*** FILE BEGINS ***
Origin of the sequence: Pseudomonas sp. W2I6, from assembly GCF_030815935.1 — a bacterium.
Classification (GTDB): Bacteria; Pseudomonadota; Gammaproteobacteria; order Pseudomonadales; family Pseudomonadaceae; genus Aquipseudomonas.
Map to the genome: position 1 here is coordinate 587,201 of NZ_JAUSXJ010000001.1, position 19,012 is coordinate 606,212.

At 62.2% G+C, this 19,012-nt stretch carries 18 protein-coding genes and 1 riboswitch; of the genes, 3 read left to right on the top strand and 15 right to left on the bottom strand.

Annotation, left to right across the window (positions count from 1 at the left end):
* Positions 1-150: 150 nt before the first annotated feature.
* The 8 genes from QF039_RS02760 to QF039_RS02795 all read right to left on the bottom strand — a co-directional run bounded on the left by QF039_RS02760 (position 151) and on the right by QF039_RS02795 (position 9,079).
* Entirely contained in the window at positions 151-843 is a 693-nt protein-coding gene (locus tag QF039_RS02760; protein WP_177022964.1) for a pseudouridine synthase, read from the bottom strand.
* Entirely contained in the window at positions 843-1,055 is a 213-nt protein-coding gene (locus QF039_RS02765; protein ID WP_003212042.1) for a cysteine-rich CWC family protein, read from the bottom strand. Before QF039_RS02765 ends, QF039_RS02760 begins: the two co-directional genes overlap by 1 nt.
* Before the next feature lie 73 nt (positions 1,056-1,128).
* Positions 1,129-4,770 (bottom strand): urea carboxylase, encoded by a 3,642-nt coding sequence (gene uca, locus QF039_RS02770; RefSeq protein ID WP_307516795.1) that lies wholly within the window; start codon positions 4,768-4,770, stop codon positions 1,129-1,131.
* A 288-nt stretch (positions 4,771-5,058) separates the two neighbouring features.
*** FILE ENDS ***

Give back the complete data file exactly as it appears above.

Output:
Origin of the sequence: Pseudomonas sp. W2I6, from assembly GCF_030815935.1 — a bacterium.
Classification (GTDB): Bacteria; Pseudomonadota; Gammaproteobacteria; order Pseudomonadales; family Pseudomonadaceae; genus Aquipseudomonas.
Map to the genome: position 1 here is coordinate 587,201 of NZ_JAUSXJ010000001.1, position 19,012 is coordinate 606,212.

At 62.2% G+C, this 19,012-nt stretch carries 18 protein-coding genes and 1 riboswitch; of the genes, 3 read left to right on the top strand and 15 right to left on the bottom strand.

Annotation, left to right across the window (positions count from 1 at the left end):
* Positions 1-150: 150 nt before the first annotated feature.
* The 8 genes from QF039_RS02760 to QF039_RS02795 all read right to left on the bottom strand — a co-directional run bounded on the left by QF039_RS02760 (position 151) and on the right by QF039_RS02795 (position 9,079).
* Entirely contained in the window at positions 151-843 is a 693-nt protein-coding gene (locus tag QF039_RS02760; protein WP_177022964.1) for a pseudouridine synthase, read from the bottom strand.
* Entirely contained in the window at positions 843-1,055 is a 213-nt protein-coding gene (locus QF039_RS02765; protein ID WP_003212042.1) for a cysteine-rich CWC family protein, read from the bottom strand. Before QF039_RS02765 ends, QF039_RS02760 begins: the two co-directional genes overlap by 1 nt.
* Before the next feature lie 73 nt (positions 1,056-1,128).
* Positions 1,129-4,770 (bottom strand): urea carboxylase, encoded by a 3,642-nt coding sequence (gene uca, locus QF039_RS02770; RefSeq protein ID WP_307516795.1) that lies wholly within the window; start codon positions 4,768-4,770, stop codon positions 1,129-1,131.
* A 288-nt stretch (positions 4,771-5,058) separates the two neighbouring features.